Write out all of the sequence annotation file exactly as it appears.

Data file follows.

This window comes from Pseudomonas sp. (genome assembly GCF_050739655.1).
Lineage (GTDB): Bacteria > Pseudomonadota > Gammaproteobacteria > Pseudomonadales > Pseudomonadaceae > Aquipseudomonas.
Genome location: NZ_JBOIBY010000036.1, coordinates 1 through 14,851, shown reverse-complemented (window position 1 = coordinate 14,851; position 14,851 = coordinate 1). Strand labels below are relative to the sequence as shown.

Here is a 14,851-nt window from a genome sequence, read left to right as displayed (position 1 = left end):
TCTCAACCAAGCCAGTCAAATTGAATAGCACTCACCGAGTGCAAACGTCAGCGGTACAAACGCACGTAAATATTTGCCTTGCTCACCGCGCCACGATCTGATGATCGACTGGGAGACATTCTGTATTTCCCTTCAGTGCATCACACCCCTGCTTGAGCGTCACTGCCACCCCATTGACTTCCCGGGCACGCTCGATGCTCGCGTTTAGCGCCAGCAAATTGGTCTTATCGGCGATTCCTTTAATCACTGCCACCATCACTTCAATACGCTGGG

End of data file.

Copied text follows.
This window comes from Pseudomonas sp. (genome assembly GCF_050739655.1).
Lineage (GTDB): Bacteria > Pseudomonadota > Gammaproteobacteria > Pseudomonadales > Pseudomonadaceae > Aquipseudomonas.
Genome location: NZ_JBOIBY010000036.1, coordinates 1 through 14,851, shown reverse-complemented (window position 1 = coordinate 14,851; position 14,851 = coordinate 1). Strand labels below are relative to the sequence as shown.

Here is a 14,851-nt window from a genome sequence, read left to right as displayed (position 1 = left end):
TCTCAACCAAGCCAGTCAAATTGAATAGCACTCACCGAGTGCAAACGTCAGCGGTACAAACGCACGTAAATATTTGCCTTGCTCACCGCGCCACGATCTGATGATCGACTGGGAGACATTCTGTATTTCCCTTCAGTGCATCACACCCCTGCTTGAGCGTCACTGCCACCCCATTGACTTCCCGGGCACGCTCGATGCTCGCGTTTAGCGCCAGCAAATTGGTCTTATCGGCGATTCCTTTAATCACTGCCACCATCACTTCAATACGCTGGG